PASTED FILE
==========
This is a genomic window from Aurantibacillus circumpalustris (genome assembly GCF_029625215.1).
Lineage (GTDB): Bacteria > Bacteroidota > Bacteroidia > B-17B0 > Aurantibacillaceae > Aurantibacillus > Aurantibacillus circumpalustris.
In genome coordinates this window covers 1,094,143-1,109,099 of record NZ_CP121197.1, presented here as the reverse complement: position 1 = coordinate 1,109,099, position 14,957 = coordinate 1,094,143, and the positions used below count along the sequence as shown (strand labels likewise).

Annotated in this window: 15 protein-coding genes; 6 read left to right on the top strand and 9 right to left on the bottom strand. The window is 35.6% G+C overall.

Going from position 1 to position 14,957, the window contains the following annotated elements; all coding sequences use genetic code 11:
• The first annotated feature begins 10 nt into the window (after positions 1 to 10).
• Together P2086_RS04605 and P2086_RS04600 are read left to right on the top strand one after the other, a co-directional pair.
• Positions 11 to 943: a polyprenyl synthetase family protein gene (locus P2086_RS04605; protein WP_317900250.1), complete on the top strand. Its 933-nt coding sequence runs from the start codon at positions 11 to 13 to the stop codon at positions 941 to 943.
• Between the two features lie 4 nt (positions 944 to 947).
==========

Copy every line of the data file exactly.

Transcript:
This is a genomic window from Aurantibacillus circumpalustris (genome assembly GCF_029625215.1).
Lineage (GTDB): Bacteria > Bacteroidota > Bacteroidia > B-17B0 > Aurantibacillaceae > Aurantibacillus > Aurantibacillus circumpalustris.
In genome coordinates this window covers 1,094,143-1,109,099 of record NZ_CP121197.1, presented here as the reverse complement: position 1 = coordinate 1,109,099, position 14,957 = coordinate 1,094,143, and the positions used below count along the sequence as shown (strand labels likewise).

Annotated in this window: 15 protein-coding genes; 6 read left to right on the top strand and 9 right to left on the bottom strand. The window is 35.6% G+C overall.

Going from position 1 to position 14,957, the window contains the following annotated elements; all coding sequences use genetic code 11:
• The first annotated feature begins 10 nt into the window (after positions 1 to 10).
• Together P2086_RS04605 and P2086_RS04600 are read left to right on the top strand one after the other, a co-directional pair.
• Positions 11 to 943: a polyprenyl synthetase family protein gene (locus P2086_RS04605; protein WP_317900250.1), complete on the top strand. Its 933-nt coding sequence runs from the start codon at positions 11 to 13 to the stop codon at positions 941 to 943.
• Between the two features lie 4 nt (positions 944 to 947).